UCC Board addresses financial challenges, leadership changes

UCC Board addresses financial challenges, leadership changes

700prospect.jpgThe future of the United Church of Christ — the denomination's vision and vitality under a new president, current financial challenges, and changes to the leadership structure — were on the agenda of the UCC Board of Directors during its March meeting in Cleveland.

General Minister and President the Rev. John C. Dorhauer reported that though there are multiple financial challenges that could impact the well-being of the national setting, there are significant and encouraging signs of growth and vitality within the denomination.

Dorhauer noted "larger than anticipated" financial challenges which must be addressed through multiple means, including examining the staffing structure of the national setting. "We need to reach a point to fund not just our current capacity, but our future capacity. We can't get there by simply zero-balancing the budget," Dorhauer said. "We need to revise staffing patterns from the ground up and build a staff that meets the needs of rapidly changing world and church."

He also underscored several positive possibilities over the course of the meeting that could help shape the future of the church, referencing a 30-year analysis that forecast what the denomination might look like if it failed to adapt, a discussion of potential revisions to the UCC Constitution and Bylaws, and a report from a task force that offered survey feedback on what the church needs to look like in 10 years in order to remain relevant.

Offering a vision of optimism, the Strategic Visioning Task Force, a seven-person team from across the country charged with examining how the UCC might look in 10 years, shared research revealing that there is a clear passion among under-40 year-olds in the denomination for making a difference in the world, which points to the need to be a nimble and changing church.

The task force cast a vision of a church that uses technology to innovate, forges partnerships that — through advocacy, relationships and action — acts with the poor and young in the struggle for justice and freedom, and expands its welcome as a uniting church. Moving forward, the UCC Board will appoint a team to consider an implementation strategy for the Board's review in October.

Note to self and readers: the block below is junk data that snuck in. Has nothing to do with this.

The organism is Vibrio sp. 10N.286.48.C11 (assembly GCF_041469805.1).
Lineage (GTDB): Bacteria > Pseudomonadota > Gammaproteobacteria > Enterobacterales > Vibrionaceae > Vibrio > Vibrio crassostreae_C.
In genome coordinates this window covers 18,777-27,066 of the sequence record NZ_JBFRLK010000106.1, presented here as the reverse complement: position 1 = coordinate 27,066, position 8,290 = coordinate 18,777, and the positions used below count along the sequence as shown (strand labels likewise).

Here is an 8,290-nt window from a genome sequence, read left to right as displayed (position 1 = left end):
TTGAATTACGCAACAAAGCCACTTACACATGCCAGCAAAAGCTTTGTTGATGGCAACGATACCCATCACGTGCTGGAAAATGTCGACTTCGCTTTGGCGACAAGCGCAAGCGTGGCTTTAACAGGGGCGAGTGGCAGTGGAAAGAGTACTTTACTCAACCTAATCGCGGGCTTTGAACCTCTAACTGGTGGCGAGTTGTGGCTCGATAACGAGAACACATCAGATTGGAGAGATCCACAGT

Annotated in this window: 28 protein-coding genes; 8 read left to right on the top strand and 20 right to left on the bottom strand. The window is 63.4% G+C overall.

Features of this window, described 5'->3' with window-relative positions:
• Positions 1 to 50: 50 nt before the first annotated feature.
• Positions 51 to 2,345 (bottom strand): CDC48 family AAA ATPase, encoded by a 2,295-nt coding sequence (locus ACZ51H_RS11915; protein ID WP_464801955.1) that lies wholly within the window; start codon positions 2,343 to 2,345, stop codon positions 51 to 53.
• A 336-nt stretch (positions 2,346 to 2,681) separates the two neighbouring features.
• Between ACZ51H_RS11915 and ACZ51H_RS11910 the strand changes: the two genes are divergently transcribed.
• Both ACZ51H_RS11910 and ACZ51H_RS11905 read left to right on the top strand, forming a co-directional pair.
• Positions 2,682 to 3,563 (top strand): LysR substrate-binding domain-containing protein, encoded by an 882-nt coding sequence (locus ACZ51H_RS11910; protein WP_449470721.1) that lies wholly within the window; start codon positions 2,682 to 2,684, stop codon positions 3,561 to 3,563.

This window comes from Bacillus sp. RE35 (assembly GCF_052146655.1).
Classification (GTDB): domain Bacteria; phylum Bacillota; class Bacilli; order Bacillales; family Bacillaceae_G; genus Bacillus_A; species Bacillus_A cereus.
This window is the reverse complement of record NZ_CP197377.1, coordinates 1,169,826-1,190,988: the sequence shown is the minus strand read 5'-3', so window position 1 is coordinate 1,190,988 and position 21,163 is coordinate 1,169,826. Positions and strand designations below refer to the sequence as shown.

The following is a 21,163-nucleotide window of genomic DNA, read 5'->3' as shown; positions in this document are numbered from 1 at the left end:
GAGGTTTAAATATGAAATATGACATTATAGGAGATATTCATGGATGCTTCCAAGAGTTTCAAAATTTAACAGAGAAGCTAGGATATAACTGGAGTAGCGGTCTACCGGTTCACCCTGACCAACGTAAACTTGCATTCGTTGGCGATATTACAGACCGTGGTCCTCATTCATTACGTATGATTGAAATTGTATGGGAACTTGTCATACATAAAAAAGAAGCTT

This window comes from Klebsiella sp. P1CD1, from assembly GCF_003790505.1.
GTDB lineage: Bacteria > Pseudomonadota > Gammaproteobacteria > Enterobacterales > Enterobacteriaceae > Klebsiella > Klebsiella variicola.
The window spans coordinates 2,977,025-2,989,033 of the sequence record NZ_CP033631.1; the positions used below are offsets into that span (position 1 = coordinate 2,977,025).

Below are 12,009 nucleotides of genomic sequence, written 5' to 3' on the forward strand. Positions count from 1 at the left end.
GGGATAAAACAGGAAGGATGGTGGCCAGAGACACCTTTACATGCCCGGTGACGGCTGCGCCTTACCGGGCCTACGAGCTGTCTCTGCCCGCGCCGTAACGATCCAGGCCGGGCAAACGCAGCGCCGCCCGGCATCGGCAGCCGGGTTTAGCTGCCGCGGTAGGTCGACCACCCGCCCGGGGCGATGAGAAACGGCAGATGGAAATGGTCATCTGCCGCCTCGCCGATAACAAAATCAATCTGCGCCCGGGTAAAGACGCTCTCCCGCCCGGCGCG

Addressing leadership changes following the resignation of the Rev. J. Bennett Guess from his role as executive minister of the UCC's Local Church Ministries, the board — after respectful back-and-forth deliberation — voted to appoint Dorhauer as the acting executive of Local Church Ministries for a period of six months, until the fall meeting of the Board of Directors, at which time the appointment will be evaluated.

"I think we have to try this to be able to move the church forward," said board member the Rev. Dwayne Royster. "It's an opportunity to go to the wider church and say, 'We are testing this for six months to see if it works.'"

In discussion about the staffing change, Dorhauer noted that the national setting staff has decreased from over 300 in 2000 to just over 100 today. He also assured the board that he would distribute the workload fairly among the staff. "We think we are able to effectively manage the staff for a six-month period of time, without compromising the health of the organization," he said.

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